4 Easy Ways To Fix Sagging Floors

Floors are the center of beauty in any house. Use of stylish floor décor may significantly improve your interior view. However, with time, your floor may begin to sag and become unleveled. The scenario may be too conspicuous to overlook. Sagging of floors is one of the problems of floating flooring and may seriously deprive you of your comfort. Fortunately, the situation is not far out of hand, and you can quickly fix it at home. Well, before we look into how to fix sagging floors, it is imperative to know what causes sagging floors.


Causes of Sagging Floors

1. Faulty floor support structure design

Poor structural support is the most common cause of sagging floors. When your floor joists start to bend downwards due to pressure and weight of the overlying material, your floor will start sagging. The best way to fix sagging floor joists is by installing new support structures such as jacks. You should place each jack appropriately while minding the bearing weight and the strategic location of the joist.

2. Moisture problem

Find out if the sagging of your floor is due to the moisture problem. If so, you should learn how to dry out your crawl space. You can fix the moisture issue by sealing the leaks from the outside elements and drying out the crawl space. Solving the moisture problem addresses the sagging problem.

3. Settlement weight

If your floor sags due to the settlement weight, you should install many jacks to support the massive weight. Depending on the extent of the occurrence, you can reinforce the foundation by use of push piers to keep the foundation stable and safe.

How To Fix Sagging Floors In A House

Massive floor sags are no-brainer to identify; it will be vivid. Therefore, the following steps will guide you on how to fix sagging floors in an old house.

1. Troubleshoot

The first step to locate the area of sag for easy rectification is troubleshooting. Saggy floors are noticeable, but you will still take measurements from the floor to the ceiling across the entire floor. The data collected will help you to know precisely the points of sag and decide on the suitable method to fix it. Even though the standard building codes allow for a certain degree of sinking, you should repair noticeable sags.

Alternatively, you can use carpenter’s level placed on a four-feet 2-by-2-inch board to check the extent of the sag. However, you can also use a small rolling ball or bottle on the surface and check on the direction as well as the speed of rolling. For massive sags, the object will move faster.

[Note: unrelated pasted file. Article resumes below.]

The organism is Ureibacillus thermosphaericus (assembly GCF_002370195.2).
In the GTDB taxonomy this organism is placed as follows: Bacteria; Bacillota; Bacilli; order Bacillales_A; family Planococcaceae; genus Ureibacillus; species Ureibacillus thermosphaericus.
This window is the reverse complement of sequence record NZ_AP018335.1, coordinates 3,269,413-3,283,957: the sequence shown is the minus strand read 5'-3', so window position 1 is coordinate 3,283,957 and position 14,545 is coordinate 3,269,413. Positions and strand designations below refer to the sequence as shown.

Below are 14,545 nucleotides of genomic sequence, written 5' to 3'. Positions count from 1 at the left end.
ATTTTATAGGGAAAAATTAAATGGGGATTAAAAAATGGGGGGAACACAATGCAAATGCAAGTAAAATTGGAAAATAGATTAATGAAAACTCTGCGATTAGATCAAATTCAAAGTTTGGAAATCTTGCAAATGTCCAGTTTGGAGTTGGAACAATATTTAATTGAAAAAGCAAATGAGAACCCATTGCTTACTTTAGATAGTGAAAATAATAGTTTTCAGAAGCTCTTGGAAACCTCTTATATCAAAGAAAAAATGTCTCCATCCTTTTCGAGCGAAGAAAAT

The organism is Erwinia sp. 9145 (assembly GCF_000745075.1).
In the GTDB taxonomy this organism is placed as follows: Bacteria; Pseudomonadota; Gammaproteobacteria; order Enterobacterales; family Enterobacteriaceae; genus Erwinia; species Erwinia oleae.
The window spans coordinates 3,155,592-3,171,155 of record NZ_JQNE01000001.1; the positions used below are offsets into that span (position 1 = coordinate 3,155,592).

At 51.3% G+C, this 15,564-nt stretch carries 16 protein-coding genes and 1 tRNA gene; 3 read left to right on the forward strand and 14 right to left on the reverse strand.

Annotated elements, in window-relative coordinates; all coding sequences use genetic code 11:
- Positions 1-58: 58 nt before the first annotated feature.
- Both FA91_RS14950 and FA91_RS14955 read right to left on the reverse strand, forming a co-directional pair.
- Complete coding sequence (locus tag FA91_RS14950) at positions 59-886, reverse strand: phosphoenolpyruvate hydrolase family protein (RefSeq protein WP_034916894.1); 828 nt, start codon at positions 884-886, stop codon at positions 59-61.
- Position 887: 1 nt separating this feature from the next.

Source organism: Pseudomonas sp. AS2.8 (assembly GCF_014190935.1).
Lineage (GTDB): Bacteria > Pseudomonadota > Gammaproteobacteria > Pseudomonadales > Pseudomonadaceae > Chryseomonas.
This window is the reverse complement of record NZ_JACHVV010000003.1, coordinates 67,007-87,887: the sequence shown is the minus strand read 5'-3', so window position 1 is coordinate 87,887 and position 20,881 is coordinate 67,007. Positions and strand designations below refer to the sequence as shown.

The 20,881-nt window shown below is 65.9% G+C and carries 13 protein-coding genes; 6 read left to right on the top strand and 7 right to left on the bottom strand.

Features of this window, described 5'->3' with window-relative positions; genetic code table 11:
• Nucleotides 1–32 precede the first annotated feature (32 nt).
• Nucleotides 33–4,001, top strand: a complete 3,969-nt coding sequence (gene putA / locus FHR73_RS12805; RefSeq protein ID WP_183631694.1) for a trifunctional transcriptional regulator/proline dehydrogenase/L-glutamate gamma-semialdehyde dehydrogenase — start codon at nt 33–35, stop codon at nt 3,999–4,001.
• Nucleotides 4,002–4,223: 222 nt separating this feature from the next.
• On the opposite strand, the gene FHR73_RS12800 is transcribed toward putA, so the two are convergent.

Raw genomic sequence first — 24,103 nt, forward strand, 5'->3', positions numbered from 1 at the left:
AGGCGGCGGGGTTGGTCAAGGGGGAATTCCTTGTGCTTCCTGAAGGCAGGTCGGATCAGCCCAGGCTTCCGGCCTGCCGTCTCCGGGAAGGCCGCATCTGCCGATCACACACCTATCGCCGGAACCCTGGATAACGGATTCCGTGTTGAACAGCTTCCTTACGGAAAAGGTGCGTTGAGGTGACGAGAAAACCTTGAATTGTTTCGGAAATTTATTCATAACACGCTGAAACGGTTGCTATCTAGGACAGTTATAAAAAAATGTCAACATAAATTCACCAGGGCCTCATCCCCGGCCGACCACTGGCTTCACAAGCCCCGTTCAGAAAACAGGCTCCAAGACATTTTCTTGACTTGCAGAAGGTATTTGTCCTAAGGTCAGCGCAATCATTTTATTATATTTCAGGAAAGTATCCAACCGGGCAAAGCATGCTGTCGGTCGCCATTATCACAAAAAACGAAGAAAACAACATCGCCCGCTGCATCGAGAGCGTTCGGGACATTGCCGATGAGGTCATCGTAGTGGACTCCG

2. Underfloor examination

You should get under the floor with a bright flash-light to examine the floor from below. Check on breakages which may appear on the joists. It is important to note that joists with their crown side facing down will always tend to sag as time goes by. To fix the problem, you will have to obtain some temporary and adjustable columns to reinforce the joists.

3. Footings and post support

Make a concrete footing to give support to the joists and hold them back. For your concrete foundations to be firm, you should dig down 2 feet deep and insert your footing support pillar.  The depth, width, and height of the footings will depend on the standard building codes and the overlying load. Also, you can add a support beam with columns remaining in place. Ensure you level the ground before installing the bricks and support piers.

4. Install girders and sister joists

Install a new sister joist to support the old beams and provide the strength needed. Alternatively, you can add a girder perpendicular to the sagging beam but underneath the floor and beam. Ensure you mark the crown of the beam to avoid future sag as a result of the beam being upside-down. Always install a joist with its high side facing up.

The above methods are useful on to fix sagging floors in the old house.  If you are are not sure of how to undertake the activity, you’d better hire qualified and skilled personnel to help fix your sagging floor. However, avoid using green wood as it may dry and shrink, thus making your floor uneven.